- FDA on Tuesday posted two updates to past recalls involving several models of Medtronic's MiniMed insulin pumps.
- Medtronic is offering to replace all MiniMed 600 series insulin pumps that have a clear retainer ring, in connection with the company's November 2019 recall involving nearly 500,000 of the devices, FDA said. The retainer ring flaw has been linked to 26,421 complaints, 2,175 injuries and one death, the agency said in its February 2020 recall notice.
- In a separate update, FDA said Medtronic expanded an August 2018 recall of remote controllers used with the MiniMed 508 and Paradigm family of insulin pumps due to cybersecurity risks. FDA said it was unaware of any reports of harm to patients related to the cybersecurity problem.
Since the 2019 recall began, Medtronic has been replacing MiniMed 630G and 670G pumps with retainer rings that are loose, missing or damaged, and the update does not introduce any new issues, said company spokesperson Pamela Reese.
"We are accelerating our replacement efforts based on our analysis of data in order to enhance the reliability and quality of the pumps over the long term," Reese said. Pumps will be replaced at no charge even if the retainer ring is not damaged and regardless of the warranty status of the pump.
Retainer rings are meant to help lock the insulin cartridge in place but, if broken or missing, could lead to the device delivering too much or too little insulin to the patient. Medtronic will replace the affected pumps with an equivalent pump that has an updated black retainer ring designed to better withstand damage that could result from an accidental drop or bump on a hard surface, Reese said.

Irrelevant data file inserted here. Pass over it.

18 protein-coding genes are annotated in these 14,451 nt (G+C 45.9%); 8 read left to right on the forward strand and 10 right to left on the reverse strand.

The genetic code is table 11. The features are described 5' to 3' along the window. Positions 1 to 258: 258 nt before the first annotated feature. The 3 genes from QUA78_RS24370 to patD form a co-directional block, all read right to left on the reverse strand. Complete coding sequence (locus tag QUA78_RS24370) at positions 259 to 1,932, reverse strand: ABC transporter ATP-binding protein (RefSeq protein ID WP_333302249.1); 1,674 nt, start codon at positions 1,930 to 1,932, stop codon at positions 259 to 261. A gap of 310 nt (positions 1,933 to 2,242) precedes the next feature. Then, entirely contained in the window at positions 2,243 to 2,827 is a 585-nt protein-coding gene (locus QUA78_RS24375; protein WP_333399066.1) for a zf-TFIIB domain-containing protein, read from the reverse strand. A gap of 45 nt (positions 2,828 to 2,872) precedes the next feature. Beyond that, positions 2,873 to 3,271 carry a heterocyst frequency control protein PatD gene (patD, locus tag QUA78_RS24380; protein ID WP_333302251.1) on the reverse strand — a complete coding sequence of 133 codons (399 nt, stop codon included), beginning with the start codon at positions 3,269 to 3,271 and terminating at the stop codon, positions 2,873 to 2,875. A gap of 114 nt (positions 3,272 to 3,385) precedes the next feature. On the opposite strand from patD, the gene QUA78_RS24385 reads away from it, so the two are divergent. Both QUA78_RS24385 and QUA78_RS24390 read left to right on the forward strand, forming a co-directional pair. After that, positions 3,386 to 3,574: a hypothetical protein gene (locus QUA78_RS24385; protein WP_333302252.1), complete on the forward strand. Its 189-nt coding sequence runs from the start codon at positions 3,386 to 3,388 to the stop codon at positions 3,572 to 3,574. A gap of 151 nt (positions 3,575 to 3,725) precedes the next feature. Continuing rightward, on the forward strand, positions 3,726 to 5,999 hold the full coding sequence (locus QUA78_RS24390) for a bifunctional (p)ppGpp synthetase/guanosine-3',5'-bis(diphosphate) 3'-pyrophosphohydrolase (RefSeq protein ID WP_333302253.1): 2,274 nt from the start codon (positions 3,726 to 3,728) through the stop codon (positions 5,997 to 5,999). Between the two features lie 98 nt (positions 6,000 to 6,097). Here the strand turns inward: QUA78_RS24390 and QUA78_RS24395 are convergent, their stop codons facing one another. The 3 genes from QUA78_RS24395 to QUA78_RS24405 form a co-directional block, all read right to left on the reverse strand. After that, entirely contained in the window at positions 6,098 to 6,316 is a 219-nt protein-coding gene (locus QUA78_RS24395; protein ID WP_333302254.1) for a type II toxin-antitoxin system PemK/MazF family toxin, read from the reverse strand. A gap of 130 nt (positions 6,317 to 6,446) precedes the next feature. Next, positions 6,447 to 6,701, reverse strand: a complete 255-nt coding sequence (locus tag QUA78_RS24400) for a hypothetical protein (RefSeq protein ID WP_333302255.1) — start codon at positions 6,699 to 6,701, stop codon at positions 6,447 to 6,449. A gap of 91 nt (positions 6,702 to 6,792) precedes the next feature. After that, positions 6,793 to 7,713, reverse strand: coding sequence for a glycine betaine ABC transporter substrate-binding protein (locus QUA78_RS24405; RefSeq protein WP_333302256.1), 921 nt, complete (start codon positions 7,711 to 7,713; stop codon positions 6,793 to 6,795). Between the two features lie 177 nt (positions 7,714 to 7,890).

While serious injuries and deaths have been reported with use of the MiniMed 600 series pumps, the adverse events may not have been directly related to the damaged clear retainer rings, FDA said in its update. Medtronic no longer manufactures or distributes pumps with clear retainer rings.
In a second recall, FDA said patients should stop using any MiniMed model MMT-500 and MMT-503 remote controller with a 508 or Paradigm insulin pump and return the remote controller. The devices, designed to communicate wirelessly with the pump to deliver a specific amount of insulin to the patient, are older models that were distributed between August 1999 and July 2018 and are no longer being manufactured, FDA said.
Medtronic is recalling 31,310 of the devices because an unauthorized person could record the wireless communication between the remote and insulin pump and, with specialized equipment, instruct the device to over-deliver insulin or stop delivery, FDA said. Patients who have not programmed a remote controller ID into the pump or selected the related bolus option are not affected.
The recalls have hit Medtronic at a time when competitors Insulet and Tandem are ramping up in the insulin pump market. Medtronic was the market share leader in insulin pumps, having benefited from Johnson & Johnson's exit from the sector in 2017. It has also faced strong competition in the market for continuous glucose monitoring devices, where Dexcom and Abbott are growing sales.
In Medtronic's first fiscal year 2022 quarter ended July 30, the company's diabetes unit sales of $572 million missed expectations by $13 million, with a miss of $47 million in the U.S., according to J.P. Morgan.
Medtronic CEO Geoff Martha, on the company's earnings call, acknowledged the diabetes share losses, which the company hopes to turn around with the introduction of its MiniMed 780G pump. The system has launched in international markets and is under FDA review.
A new seven-day Guardian 4 sensor is also being reviewed by FDA, and the company plans to submit its next-generation Synergy CGM sensor to FDA in the third quarter, Martha said. The Synergy sensor is disposable, easier to apply and half the size of Medtronic's current sensor, he said.